In the nineteenth century, many artists looked to market their art to the masses. The panorama (figure 1) offered artists a way to combine their art with a form of popular entertainment, thus capturing a wider audience and generating much-needed revenue.
In 1853, Isaac Stevens hired John Mix Stanley to accompany him as his official artist on one of the government-sponsored surveys to map a route for the Pacific Railroad. Traveling from Saint Paul, Minnesota, to Puget Sound in Washington, Stanley logged more than a thousand miles working and sketching scenes of camp and Indian life, as well as the landscape along the way (figure 2). After his return from Washington Territory in 1853, Stanley settled in Washington, DC. One year later, he decided to take the sum of his experience from the Stevens’ expedition and channel it into a new artistic outlet: the panorama.
With the help of several artists and an author, Stanley created his first panorama, documenting and sensationalizing his time spent in the West, titled, Stanley’s Western Wilds. It consisted of forty-three scenes that loosely followed the timeline of the Stevens’ expedition. The panorama was exhibited in major East Coast cities such as Richmond, Baltimore, Philadelphia, and New York. This wide exposure helped Stanley gain commissions of his work.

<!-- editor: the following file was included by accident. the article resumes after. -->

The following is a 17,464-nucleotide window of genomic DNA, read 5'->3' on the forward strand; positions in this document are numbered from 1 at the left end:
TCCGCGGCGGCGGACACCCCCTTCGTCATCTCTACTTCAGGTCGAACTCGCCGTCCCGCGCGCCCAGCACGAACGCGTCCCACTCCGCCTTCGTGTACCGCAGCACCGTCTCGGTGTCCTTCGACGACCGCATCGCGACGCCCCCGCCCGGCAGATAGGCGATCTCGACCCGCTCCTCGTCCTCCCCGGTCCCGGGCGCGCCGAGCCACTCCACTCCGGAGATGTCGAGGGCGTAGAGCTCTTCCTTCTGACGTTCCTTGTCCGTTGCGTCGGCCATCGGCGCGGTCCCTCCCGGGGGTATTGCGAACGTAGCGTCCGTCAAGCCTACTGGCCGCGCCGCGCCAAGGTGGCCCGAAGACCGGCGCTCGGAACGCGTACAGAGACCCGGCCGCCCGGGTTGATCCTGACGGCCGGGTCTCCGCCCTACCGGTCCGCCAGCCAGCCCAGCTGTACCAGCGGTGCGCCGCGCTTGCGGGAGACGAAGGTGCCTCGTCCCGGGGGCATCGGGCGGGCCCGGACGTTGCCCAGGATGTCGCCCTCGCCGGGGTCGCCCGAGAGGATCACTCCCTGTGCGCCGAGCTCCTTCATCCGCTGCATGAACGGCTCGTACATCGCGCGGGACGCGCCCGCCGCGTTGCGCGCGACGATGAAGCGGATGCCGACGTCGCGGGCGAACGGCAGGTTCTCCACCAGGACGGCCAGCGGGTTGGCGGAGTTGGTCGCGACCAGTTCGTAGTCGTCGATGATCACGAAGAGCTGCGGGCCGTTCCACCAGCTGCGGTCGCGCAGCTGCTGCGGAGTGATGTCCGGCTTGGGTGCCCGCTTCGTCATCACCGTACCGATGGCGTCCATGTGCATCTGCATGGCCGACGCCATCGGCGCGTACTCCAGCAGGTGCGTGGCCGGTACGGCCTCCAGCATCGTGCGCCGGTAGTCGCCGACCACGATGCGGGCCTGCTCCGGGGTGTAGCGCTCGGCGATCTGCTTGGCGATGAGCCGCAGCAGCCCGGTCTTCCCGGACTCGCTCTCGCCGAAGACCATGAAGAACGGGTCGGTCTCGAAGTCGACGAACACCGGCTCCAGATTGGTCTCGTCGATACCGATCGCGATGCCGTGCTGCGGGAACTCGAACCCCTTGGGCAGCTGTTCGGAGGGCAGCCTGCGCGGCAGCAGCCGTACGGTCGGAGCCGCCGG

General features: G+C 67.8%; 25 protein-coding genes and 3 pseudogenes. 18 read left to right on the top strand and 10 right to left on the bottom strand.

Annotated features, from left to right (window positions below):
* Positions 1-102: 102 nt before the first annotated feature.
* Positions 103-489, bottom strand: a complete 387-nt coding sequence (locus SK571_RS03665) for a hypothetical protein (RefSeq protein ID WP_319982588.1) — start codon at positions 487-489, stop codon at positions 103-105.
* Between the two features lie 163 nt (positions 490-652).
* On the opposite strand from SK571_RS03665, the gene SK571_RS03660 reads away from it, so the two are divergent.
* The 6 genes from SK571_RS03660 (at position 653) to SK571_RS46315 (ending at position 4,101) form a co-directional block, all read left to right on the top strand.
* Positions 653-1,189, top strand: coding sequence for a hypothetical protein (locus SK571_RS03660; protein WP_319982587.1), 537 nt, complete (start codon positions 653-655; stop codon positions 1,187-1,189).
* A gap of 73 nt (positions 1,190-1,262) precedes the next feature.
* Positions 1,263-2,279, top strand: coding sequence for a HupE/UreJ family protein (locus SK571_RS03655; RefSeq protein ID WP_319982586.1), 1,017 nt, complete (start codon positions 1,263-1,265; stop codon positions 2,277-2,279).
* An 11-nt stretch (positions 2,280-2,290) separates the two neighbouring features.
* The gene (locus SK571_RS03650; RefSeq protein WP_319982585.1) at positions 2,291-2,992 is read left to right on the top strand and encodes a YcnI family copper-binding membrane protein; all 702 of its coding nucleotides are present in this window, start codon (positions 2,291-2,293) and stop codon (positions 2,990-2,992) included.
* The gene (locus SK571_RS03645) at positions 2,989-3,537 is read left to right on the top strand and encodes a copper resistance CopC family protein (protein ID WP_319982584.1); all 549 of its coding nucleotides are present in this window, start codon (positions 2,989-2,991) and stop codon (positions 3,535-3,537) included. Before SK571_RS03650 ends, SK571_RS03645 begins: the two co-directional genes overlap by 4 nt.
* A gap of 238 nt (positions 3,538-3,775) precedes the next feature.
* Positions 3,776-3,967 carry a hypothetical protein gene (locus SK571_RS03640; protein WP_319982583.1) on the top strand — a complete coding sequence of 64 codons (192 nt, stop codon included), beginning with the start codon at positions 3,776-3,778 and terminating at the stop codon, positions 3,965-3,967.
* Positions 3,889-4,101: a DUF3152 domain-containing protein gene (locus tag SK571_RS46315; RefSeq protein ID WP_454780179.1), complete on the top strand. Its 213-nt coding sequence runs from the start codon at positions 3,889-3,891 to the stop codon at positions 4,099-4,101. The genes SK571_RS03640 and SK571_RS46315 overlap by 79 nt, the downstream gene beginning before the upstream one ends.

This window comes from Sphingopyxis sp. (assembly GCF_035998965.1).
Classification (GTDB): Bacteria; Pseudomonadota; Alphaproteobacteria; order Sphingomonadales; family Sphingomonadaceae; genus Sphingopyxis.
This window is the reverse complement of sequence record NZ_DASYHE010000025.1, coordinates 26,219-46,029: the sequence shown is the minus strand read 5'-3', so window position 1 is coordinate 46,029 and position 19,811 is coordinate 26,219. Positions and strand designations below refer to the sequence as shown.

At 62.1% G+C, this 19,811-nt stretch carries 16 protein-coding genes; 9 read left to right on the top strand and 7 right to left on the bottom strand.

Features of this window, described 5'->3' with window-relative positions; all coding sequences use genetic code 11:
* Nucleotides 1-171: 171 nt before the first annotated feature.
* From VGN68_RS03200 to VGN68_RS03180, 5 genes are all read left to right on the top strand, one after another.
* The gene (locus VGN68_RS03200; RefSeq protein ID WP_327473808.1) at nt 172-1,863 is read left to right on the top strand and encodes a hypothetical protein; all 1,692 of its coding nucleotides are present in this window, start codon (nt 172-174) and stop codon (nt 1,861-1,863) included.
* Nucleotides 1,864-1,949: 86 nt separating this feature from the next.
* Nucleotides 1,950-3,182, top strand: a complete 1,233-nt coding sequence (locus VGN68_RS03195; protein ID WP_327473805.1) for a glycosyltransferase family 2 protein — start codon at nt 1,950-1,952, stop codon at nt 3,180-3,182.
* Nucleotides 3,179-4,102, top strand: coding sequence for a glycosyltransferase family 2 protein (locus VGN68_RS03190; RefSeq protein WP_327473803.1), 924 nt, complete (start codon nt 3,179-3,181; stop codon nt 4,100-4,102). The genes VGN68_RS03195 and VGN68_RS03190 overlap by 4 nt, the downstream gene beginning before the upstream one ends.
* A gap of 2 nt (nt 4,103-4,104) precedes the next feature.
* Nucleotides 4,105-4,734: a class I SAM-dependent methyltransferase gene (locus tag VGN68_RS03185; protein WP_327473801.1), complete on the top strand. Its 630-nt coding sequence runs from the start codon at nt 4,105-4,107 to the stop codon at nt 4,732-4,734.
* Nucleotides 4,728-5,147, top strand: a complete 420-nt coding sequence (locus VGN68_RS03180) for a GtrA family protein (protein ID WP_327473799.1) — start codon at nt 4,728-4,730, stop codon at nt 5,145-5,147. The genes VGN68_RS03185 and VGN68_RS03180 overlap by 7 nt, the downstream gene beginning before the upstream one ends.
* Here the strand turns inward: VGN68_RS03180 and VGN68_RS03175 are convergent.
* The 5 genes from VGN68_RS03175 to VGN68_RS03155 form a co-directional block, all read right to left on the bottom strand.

Patrons like Alexander Hamilton Redfield (figure 3) would request duplicate paintings from scenes he completed for his panorama for their private homes; Camp of the Red River Hunters, 1857, is one such work (figure 4). Although Stanley’s panorama has since been lost, it is because of these private commissions that we have some knowledge of its makeup.
Due in part to his first panorama’s great success, Stanley decided to create another panorama in tandem with artist Alban Jasper Conant (1821 – 1915). The second panorama, completed in 1862, contained seventy-seven scenes depicting events and battles from the first two years of the Civil War, entitled, Stanley and Conant’s Polemorama! Or, Gigantic Illustrations of the War. The word polemorama is a portmanteau, made from the words panorama and polemania, which meant rage for war. The second time around Stanley upped the spectacle, adding in musical selections that would play in tandem with the image and oratory. He traveled the work to Boston, Albany, and Detroit.
In both instances, Stanley’s panoramas brought both much needed income and attention to Stanley’s artistic work.